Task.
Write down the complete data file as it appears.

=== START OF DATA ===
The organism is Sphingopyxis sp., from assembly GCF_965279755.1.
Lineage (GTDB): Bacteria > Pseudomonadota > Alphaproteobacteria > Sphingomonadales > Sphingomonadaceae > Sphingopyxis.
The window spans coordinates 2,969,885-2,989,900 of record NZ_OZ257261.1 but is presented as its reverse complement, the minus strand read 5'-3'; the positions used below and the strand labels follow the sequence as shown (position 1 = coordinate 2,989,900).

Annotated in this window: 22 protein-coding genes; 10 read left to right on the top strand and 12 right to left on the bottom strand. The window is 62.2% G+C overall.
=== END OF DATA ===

The organism is Sphingopyxis sp., from assembly GCF_965279755.1.
Lineage (GTDB): Bacteria > Pseudomonadota > Alphaproteobacteria > Sphingomonadales > Sphingomonadaceae > Sphingopyxis.
The window spans coordinates 2,969,885-2,989,900 of record NZ_OZ257261.1 but is presented as its reverse complement, the minus strand read 5'-3'; the positions used below and the strand labels follow the sequence as shown (position 1 = coordinate 2,989,900).

Annotated in this window: 22 protein-coding genes; 10 read left to right on the top strand and 12 right to left on the bottom strand. The window is 62.2% G+C overall.